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Research expedition continues monitoring impact of Deepwater Horizon oil spill on deep sea corals

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07 June 2017
Deepwater coral covered in oil and dispersant. Credit: ECOGIG and Penn State (2010)
Deepwater coral covered in oil and dispersant. Credit: ECOGIG and Penn State (2010)

The 2010 Deepwater Horizon accident in the Gulf of Mexico resulted in the deaths of 11 oil rig workers and ultimately the largest marine oil spill in history. As this environmental disaster recedes into history, researchers from institutions across the U.S. continue to study its enduring ecological impacts.

One of these research teams — led by Chief Scientist Iliana Baums, associate professor of biology at Penn State University — will embark on a 12-day expedition in the Gulf on June 11 to investigate the impacts of oil, methane, and chemical dispersants on the deep sea ecosystem — in particular deep sea corals. Deep sea corals are ecologically important and provide vital habitat for marine life, including commercially important species like shrimp, crab and grouper.

The scientists are part of the Ecosystem Impacts of Oil and Gas to the Gulf (ECOGIG) research consortium, one of several research consortia supported by the Gulf of Mexico Research Initiative.

The team will send a remotely operated vehicle (ROV Global Explorer) to depths of over 1000 meters and use high-resolution cameras mounted on the ROV to capture hundreds of still images of corals they have been monitoring yearly since shortly after the spill in 2010. These photographic data will be collected and analyzed — along with images from prior expeditions — to document the spill’s impacts and improve understanding of the mechanisms that influence coral recovery and survival.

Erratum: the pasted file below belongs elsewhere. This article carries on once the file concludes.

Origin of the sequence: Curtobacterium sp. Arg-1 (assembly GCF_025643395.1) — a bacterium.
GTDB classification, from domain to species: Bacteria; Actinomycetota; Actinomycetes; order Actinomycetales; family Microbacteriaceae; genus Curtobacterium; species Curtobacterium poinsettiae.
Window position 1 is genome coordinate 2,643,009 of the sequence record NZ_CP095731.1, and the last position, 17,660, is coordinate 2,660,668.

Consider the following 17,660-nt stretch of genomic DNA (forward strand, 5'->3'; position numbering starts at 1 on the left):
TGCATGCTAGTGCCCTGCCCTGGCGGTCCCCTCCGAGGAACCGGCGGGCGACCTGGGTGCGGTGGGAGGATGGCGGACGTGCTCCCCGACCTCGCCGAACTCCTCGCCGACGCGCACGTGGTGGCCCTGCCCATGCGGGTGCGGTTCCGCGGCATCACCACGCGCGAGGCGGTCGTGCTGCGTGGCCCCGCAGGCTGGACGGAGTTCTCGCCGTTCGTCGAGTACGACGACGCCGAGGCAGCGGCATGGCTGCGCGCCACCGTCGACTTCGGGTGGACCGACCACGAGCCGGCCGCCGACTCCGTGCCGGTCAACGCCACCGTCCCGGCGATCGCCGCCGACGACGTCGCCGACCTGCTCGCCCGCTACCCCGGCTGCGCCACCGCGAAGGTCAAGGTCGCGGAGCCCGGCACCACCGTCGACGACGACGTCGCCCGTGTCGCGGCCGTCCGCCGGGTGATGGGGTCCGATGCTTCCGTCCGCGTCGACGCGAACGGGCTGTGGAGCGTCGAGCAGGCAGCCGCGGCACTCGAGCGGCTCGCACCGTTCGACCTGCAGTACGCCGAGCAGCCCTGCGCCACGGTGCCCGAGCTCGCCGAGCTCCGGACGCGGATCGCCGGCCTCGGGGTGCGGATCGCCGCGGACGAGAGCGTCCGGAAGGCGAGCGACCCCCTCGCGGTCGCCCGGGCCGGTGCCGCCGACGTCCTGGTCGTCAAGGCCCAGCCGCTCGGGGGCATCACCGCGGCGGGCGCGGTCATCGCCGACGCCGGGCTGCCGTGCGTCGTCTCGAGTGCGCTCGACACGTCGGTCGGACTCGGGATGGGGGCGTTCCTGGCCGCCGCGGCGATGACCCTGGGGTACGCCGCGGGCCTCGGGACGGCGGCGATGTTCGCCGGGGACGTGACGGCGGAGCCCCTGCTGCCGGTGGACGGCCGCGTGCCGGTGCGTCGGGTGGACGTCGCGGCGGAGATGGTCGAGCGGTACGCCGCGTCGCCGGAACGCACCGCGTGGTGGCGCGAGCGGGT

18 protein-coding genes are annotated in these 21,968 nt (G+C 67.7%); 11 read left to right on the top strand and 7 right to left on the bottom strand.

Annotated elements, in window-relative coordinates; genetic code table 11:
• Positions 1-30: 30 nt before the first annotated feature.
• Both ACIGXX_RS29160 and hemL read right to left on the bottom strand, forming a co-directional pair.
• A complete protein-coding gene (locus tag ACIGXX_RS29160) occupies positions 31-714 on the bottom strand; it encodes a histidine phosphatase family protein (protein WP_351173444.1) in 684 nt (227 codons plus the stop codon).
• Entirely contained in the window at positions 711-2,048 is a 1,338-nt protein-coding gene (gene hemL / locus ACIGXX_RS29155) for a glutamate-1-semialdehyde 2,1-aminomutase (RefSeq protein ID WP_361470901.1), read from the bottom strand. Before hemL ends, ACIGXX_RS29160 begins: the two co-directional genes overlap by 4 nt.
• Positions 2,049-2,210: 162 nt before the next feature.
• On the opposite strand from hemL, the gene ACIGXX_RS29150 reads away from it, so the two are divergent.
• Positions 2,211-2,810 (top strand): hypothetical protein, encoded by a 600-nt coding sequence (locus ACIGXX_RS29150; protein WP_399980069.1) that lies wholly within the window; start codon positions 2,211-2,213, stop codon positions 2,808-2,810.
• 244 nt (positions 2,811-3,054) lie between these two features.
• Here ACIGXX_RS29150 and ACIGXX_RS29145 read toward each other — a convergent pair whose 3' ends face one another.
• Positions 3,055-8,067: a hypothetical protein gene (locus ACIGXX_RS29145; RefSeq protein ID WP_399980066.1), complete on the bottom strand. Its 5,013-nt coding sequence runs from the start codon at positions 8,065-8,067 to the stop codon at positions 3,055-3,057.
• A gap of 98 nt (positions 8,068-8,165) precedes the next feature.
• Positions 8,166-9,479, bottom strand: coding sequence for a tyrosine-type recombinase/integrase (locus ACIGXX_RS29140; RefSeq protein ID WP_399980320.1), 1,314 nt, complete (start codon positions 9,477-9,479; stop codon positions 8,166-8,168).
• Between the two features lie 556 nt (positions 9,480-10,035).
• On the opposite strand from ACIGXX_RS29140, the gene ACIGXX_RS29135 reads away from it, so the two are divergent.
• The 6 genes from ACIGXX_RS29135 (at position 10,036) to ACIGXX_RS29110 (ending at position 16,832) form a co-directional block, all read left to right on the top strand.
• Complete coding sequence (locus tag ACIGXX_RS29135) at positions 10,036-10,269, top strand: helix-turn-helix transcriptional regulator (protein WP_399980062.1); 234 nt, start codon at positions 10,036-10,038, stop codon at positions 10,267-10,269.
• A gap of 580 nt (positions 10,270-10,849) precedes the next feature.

“Continued monitoring is critical,” said project co-leader Chuck Fisher, professor and distinguished senior scholar of biology, and associate dean for graduate education in the Eberly College of Science, at Penn State University. “After seven years the 500-year old corals are still recovering from the effects of the spill and their ultimate fate is still not known. A lot remains to be learned about these amazing and beautiful animals.”

ECOGIG outreach and communication specialists aboard the ship during the “Jewels of the Gulf: Deepwater Expedition” will connect with the public in variety of ways. A live ROV camera feed will be accessible throughout the expedition at ecogig.org. School children and summer campers across the U.S. will interact with scientists onboard during live question and answer sessions, and in collaboration with Mission Blue, an interactive Facebook Live video hosted by Ocean Allison will be broadcast to a worldwide audience from the Gulf of Mexico.

Anyone can stay up to date on the research in real time by following along via ECOGIG’s Facebook, Twitter, and  Instagram channels. Additional content including educational videos, podcasts and a documentary short film will become available after the expedition.

More about Penn State and ECOGIG

Penn State is part of the 15-institution ECOGIG consortium, led by project director Samantha Joye of the University of Georgia. Other institutions participating in this expedition include Temple University, Lehigh University, University of Georgia and the U.S. Geological Survey. More information about ECOGIG is available at ecogig.org and a full press kit for Jewels of the Gulf: Deepwater Expedition is available at http://bit.ly/2r0gbAs.

Contacts

Sara Beresford, Emily Davenport, Allison Randolph
ecogigoutreach@gmail.com
706-542-5863

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